U.S. reaches 10,000 Syrian refugees

 In opinion, Politics

As of Monday, August 29, the United States will reach the president’s goal of 10,000 Syrian refugees, with the arrival of several hundred Syrians who will be resettled in Virginia and California.

Refugee resettlement

Alice Wells, US Ambassador to Jordan, says that the United States has resettled more refugees than the other countries combined.

“Refugees are the most thoroughly screened category of travelers to the United States, and Syrian refugees are subject to even greater scrutiny.” Alice Wells

Well that’s b.s. right there.  There is NO way to “screen” refugees from Syria, Iraq, Somalia, Pakistan, Uzbekistan, or Afghanistan because of their lack of computerized tracking of jihadists.

The process for screening refugees is different than for immigrants, but it appears that neither is effective when it’s certain countries that are involved. Ms. Wells says that the refugee program focuses on the most “vulnerable” people. But that is not the case in some areas.


Tashfeen Malik, one of the San Bernardino shooters, was a Pakistani who became a “lawful resident of the United States.” She received her immigrant status by marriage. Maybe they screened her after she helped her husband Syed Farook murder 14 people and injure 22 others.

Then there is the father of Omar Mateen, the Orlando nightclub killer – Seddique Mateen has ties to Islamist organizations, and was once a candidate for  on a pro-Taliban ticket in Afghanistan. He was well-screened, we’re sure.


Breitbart wrote back in November of 2015,

We don’t have to speculate on the security risks posed by refugees, because recent history provides many unfortunate examples – most notably the Boston Marathon bombers, the Tsarnaev family, which could not be described as grateful to the nation that granted them refuge. It’s also notable that the Tsarnaevs made frequent visits back to the region they sought refuge from. Our immigration system isn’t exactly good at identifying desperate people whose very lives depend on fleeing to the United States.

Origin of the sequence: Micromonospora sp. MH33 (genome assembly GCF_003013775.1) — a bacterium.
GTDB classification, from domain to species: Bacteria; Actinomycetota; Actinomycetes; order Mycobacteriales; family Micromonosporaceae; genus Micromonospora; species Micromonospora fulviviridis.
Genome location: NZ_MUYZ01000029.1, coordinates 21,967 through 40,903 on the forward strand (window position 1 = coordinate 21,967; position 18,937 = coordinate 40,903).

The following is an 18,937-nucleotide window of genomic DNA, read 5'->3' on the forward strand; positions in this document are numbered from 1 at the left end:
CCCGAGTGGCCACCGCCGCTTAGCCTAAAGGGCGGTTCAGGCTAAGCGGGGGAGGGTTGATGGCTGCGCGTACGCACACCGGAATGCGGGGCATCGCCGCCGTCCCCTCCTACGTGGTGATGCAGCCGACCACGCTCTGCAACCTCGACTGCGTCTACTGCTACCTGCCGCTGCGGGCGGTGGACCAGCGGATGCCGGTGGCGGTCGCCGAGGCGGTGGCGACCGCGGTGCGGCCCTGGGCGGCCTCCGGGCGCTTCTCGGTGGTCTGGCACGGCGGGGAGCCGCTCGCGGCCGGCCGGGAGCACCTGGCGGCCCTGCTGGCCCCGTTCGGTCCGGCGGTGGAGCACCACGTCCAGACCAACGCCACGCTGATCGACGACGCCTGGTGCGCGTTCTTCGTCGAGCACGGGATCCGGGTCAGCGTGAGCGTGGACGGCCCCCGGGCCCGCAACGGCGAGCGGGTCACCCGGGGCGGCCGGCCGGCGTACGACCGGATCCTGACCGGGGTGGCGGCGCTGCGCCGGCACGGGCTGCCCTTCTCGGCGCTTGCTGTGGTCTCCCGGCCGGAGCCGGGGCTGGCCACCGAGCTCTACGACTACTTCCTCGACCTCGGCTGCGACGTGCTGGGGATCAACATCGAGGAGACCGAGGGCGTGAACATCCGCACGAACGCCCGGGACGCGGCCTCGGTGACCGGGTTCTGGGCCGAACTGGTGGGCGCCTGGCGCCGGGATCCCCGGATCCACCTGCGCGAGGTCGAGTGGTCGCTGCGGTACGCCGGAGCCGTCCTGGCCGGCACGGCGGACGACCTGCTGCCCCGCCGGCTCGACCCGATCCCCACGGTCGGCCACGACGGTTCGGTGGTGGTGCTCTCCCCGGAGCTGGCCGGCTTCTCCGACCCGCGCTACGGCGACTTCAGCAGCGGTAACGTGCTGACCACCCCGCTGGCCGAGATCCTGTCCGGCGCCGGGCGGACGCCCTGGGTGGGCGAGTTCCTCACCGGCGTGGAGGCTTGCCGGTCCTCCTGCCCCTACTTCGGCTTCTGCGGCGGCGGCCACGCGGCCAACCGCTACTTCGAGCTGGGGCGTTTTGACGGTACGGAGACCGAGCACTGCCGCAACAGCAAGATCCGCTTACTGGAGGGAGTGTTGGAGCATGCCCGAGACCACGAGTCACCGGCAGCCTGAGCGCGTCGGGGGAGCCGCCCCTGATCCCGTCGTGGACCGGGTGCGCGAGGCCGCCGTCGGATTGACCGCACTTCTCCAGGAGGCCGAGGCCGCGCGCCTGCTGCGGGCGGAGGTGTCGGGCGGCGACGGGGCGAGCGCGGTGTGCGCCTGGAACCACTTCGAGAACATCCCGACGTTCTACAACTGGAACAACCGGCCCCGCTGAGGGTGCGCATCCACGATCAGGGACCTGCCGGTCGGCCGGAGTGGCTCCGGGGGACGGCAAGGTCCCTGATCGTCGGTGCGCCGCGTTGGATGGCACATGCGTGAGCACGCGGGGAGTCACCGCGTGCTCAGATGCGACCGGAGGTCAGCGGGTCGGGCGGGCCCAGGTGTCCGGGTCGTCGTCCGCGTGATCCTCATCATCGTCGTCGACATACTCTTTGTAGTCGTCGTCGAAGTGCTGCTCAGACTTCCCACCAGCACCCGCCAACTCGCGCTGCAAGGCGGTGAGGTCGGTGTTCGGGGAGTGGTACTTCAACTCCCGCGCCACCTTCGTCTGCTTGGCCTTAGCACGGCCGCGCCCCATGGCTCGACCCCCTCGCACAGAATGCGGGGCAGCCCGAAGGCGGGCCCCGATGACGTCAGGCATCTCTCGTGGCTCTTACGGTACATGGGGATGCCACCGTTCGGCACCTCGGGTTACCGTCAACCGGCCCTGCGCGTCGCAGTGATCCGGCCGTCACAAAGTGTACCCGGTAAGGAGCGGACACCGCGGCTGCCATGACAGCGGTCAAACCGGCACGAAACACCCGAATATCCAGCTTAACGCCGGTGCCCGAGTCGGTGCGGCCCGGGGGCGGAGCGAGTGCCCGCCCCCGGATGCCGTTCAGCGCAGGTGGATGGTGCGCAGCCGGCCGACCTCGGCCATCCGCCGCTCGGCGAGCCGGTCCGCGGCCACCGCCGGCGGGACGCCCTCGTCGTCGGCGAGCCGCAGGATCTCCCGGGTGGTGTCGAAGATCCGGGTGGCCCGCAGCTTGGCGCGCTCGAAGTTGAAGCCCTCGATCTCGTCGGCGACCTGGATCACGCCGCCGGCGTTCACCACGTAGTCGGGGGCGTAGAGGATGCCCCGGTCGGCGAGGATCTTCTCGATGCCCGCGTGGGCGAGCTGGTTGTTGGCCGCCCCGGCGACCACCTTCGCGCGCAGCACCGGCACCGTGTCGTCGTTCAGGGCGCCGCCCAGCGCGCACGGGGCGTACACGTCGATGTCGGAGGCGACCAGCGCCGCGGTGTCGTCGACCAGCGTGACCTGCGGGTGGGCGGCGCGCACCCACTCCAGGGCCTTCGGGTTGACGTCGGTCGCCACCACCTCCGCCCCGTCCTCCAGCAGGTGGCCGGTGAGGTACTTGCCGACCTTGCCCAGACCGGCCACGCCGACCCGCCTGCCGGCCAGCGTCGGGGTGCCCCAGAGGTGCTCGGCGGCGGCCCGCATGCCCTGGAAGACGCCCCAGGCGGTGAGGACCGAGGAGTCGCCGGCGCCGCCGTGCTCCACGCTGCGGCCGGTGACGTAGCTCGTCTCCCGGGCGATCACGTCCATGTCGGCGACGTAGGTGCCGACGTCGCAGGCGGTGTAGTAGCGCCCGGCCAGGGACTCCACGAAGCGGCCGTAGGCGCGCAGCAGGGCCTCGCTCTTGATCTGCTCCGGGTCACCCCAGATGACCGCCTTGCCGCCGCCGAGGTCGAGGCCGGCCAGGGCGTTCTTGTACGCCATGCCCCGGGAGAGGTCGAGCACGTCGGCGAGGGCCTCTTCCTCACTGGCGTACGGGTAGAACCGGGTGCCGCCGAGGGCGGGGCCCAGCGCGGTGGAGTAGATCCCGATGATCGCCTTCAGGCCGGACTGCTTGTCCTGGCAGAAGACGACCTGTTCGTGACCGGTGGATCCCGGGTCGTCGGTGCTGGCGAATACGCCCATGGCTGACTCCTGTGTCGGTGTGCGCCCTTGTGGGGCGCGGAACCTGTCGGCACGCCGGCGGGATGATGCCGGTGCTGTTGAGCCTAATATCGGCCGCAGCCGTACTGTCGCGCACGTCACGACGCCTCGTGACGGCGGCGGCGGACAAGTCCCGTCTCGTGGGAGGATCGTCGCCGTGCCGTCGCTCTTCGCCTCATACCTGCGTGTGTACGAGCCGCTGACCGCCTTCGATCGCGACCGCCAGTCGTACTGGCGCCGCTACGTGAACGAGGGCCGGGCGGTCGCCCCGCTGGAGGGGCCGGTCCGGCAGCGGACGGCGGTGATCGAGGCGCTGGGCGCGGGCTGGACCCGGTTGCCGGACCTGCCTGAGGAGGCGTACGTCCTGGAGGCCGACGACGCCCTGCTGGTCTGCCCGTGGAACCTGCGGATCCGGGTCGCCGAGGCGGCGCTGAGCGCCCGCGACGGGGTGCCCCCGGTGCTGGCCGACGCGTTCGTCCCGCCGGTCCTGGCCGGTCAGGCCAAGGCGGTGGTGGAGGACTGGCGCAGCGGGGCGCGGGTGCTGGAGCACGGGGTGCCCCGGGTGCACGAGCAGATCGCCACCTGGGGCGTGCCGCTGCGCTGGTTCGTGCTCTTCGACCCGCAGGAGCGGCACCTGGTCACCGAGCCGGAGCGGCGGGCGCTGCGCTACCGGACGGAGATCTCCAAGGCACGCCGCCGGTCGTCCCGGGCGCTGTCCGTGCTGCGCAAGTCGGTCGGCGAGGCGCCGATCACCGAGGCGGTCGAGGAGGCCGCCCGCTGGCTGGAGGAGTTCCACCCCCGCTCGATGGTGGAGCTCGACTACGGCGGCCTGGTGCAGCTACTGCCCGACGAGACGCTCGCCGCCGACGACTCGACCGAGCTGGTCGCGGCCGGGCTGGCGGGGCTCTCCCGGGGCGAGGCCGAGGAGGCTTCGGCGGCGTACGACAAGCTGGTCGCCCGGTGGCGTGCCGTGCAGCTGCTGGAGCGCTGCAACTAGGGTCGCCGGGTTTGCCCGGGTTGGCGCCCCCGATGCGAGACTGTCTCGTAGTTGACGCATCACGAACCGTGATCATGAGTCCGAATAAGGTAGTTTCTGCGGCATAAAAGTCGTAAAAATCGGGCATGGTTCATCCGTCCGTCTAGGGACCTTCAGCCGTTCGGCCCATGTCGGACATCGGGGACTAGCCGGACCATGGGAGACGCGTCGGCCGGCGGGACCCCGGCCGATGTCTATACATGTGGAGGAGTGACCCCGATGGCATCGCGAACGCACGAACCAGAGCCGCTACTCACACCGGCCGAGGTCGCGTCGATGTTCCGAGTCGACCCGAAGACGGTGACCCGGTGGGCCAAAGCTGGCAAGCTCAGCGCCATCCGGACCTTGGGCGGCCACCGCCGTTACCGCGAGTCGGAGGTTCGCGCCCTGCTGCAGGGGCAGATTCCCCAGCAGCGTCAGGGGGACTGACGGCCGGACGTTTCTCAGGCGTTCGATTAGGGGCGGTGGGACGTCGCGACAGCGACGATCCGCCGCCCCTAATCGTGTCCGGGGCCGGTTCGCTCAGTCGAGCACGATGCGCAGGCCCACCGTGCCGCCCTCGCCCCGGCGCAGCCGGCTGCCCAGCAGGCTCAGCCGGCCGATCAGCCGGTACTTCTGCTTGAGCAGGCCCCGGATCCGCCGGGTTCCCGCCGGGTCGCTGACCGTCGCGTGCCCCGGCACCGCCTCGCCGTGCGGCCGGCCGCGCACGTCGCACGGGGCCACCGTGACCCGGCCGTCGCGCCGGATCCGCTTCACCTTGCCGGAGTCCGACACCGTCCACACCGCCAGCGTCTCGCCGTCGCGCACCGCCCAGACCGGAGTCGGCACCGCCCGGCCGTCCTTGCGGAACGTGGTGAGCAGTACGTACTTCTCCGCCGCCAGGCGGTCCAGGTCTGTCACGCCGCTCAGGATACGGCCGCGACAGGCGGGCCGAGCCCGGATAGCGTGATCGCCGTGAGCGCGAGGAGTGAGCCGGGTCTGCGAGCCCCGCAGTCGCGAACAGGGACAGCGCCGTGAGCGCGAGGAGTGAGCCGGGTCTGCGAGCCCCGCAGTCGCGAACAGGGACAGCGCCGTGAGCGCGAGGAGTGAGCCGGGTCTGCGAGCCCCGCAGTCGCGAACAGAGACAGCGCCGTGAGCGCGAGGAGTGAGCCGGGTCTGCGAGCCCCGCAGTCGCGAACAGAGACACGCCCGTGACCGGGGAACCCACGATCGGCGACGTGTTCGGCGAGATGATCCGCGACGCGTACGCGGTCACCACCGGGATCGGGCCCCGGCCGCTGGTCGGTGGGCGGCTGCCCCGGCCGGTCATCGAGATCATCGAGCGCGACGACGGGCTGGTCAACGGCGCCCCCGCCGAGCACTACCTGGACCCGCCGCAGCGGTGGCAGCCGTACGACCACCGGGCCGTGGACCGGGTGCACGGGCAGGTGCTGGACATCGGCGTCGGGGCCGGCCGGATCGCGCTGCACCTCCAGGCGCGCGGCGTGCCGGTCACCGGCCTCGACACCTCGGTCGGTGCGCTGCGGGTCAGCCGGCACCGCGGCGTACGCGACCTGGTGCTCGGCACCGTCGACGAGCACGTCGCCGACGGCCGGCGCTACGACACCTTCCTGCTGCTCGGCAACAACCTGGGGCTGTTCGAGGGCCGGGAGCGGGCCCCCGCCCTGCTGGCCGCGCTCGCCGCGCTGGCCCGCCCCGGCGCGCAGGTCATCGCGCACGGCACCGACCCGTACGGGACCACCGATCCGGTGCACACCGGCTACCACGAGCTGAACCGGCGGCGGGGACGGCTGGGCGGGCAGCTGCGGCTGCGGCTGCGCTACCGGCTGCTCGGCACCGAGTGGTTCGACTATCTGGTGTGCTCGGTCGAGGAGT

The Somali refugee community in Minnesota has produced a distressing number of recruits for terrorist organizations like ISIS and al-Shabaab. The Washington Times wrote earlier this year that the effort to resettle Somalis in the U.S. had the “unintended consequence of creating an enclave of immigrants with high unemployment that is both stressing the state’s safety net and creating a rich pool of potential recruiting targets for Islamist terror groups.”

And don’t forget the immigrants/refugees who assaulted a 5 year old girl in Twin Falls, Idaho.

According to the Washington Times, one family of the Syrian refugees coming here has four children, a husband with a heart ailment and his wife. One can feel for them having been in the middle of a war-torn nation for so long, and that they are excited to come here to start a new life.

The scary part is, what happens after they start that new life and they or their children become something else entirely…

syrian refugees

Syrian refugees- file photo via Al Jazeera


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